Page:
4. Genetic modification is a force for good, even on humans — I was neutralised by different versions of what could be genetic modification.
  5. Military action by our nation is often necessary to protect it — I was neutralised by different versions of military action. No one seems to want to take seriously what constitute defensive action.
  6. Oppression by corporations is more of a concern than oppression by governments – a concern is a concern is a concern. It seems to me such an argument and vice versa is diversionary tactics.
  7. My nation is great – ‘great’ what?
  8. The general populace makes poor decisions — how the hell can you measure such a vague statement?
  9. We should open our borders to immigration —  I believe the question is clear enough, and I would generally agree, but I feel neutralised because the ‘ought’ here has no regard to exceptional conditions – some countries are not in a position to cope, and I am also continually concerned that we are failing to address the root causes of refugee displacement.
  10. Government intervention is a threat to the economy – as a blanket statement it is sufficiently wrong, but the means, length, and kind of intervention are too ambiguous.

 

2). The only general questions which had sufficient clarity to my thinking, so that I could fully DISAGREE were:

 

  1. Prostitution should be illegal.
  2. Sex outside marriage is immoral.
  3. The freer the markets, the freer the people.
  4. My religious values should be spread as much as possible – tended to fully disagree because I thought I knew the false categorizing that the questioner was asking. But? There is confusion here.
  5. Regardless of political opinions, it is important to side with your country – the expression is actually a logical fallacy (tight circular reasoning).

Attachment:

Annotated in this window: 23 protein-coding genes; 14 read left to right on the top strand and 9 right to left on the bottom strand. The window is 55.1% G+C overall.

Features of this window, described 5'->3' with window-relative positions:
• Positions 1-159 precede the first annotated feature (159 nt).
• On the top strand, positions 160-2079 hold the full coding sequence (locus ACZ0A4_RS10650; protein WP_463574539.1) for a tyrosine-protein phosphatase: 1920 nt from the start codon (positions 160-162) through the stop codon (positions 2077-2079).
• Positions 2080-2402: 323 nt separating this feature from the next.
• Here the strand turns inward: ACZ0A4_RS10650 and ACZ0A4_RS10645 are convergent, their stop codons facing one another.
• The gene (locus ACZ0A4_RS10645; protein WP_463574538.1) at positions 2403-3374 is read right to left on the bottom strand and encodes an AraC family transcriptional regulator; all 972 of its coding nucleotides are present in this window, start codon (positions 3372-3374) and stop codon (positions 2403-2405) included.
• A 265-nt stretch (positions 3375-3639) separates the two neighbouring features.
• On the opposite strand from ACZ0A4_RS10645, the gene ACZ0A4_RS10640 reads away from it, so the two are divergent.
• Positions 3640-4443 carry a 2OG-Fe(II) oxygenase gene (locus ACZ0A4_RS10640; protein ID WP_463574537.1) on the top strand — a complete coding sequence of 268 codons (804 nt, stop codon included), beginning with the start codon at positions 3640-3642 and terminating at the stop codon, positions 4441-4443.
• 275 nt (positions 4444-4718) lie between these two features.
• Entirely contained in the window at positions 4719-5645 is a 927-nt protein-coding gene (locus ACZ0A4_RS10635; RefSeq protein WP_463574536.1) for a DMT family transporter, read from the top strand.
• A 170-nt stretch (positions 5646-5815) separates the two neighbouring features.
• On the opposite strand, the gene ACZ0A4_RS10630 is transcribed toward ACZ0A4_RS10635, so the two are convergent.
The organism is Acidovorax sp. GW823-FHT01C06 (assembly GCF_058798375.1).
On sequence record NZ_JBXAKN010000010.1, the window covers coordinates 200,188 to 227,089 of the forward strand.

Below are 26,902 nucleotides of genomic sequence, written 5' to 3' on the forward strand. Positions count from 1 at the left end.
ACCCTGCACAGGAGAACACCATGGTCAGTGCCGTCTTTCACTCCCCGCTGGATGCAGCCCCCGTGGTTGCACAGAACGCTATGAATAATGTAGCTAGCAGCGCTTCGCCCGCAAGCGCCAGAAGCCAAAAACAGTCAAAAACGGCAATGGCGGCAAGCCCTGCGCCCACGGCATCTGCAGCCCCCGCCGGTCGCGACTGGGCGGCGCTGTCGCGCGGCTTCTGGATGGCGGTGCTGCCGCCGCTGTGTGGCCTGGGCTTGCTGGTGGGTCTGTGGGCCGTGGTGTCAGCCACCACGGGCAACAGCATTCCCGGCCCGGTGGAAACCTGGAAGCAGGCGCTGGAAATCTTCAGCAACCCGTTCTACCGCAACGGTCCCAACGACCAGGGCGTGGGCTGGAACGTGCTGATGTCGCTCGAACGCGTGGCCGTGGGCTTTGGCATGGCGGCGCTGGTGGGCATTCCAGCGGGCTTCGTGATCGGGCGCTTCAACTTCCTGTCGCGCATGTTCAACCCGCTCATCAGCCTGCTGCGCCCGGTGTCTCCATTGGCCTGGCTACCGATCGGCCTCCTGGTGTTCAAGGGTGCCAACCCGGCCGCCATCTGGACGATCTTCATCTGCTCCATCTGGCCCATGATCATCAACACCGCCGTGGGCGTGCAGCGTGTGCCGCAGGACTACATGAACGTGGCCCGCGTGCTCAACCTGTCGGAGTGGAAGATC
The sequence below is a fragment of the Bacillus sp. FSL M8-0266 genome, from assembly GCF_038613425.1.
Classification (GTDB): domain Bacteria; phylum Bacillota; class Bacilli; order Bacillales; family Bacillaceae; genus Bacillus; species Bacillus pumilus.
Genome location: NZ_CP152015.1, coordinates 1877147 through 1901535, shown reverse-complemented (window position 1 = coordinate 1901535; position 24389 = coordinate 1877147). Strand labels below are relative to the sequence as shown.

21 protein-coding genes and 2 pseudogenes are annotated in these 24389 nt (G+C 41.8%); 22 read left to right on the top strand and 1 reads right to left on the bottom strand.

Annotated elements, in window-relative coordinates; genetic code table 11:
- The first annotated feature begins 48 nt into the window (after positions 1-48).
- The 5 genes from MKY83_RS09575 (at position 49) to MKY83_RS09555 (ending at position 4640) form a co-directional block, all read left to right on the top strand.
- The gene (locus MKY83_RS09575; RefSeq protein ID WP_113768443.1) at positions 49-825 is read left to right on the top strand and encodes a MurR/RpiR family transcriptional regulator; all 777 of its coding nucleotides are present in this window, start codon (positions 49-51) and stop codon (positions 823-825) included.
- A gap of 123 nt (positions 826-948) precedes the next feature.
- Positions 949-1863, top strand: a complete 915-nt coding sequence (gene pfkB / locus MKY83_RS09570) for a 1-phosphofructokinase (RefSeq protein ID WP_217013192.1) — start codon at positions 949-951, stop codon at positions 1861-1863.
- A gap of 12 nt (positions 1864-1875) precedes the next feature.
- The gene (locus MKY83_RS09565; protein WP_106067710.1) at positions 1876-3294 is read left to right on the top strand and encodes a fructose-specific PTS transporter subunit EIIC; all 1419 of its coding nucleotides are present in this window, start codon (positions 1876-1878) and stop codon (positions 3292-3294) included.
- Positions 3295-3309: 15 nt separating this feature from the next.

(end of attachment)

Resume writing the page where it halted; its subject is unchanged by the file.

6. A hierarchical state is best.
  7. The United Nations should be abolished.
  8. Religion should play a role in government — I can fully disagree because it goes to the very false understanding of the religion-secular categories on both sides of the debate, also see my publications on this question.
  9. It would be best if social programs were abolished in favor of private charity — why would anyone want to go back to the nineteenth century?
  10. Those with a greater ability to pay should receive better healthcare.
  11. It is better to maintain a balanced budget than to ensure welfare for all citizens.
  12. Wars do not need to be justified to other countries — Outside of defensive action, war should be banned (opinion) – of course, and how do you implement such a ban?
  13. It is important that we further my group’s goals above all others — well, clearly an absolutist creed.
  14. It is important that the government follows the majority opinion, even if it is wrong — I am not that much of a democrat to submit to the herd mentality when its wrong.

 

3). The only general questions which had sufficient clarity to my thinking, so that I could fully AGREE were:

 

  1. Environmental regulations are essential.
  2. All people – regardless of factors like culture or sexuality – should be treated equally.
  3. Democracy is more than a decision-making process.
  4. Traditions are of no value on their own.
  5. Gun ownership should be prohibited for those without a valid reason.
  6. Churches should be taxed the same way other institutions are taxed.
  7. From each according to his ability, to each according to his needs — there is a possibility of ambiguity, but there is sufficient clarity in the political literature taken as a whole.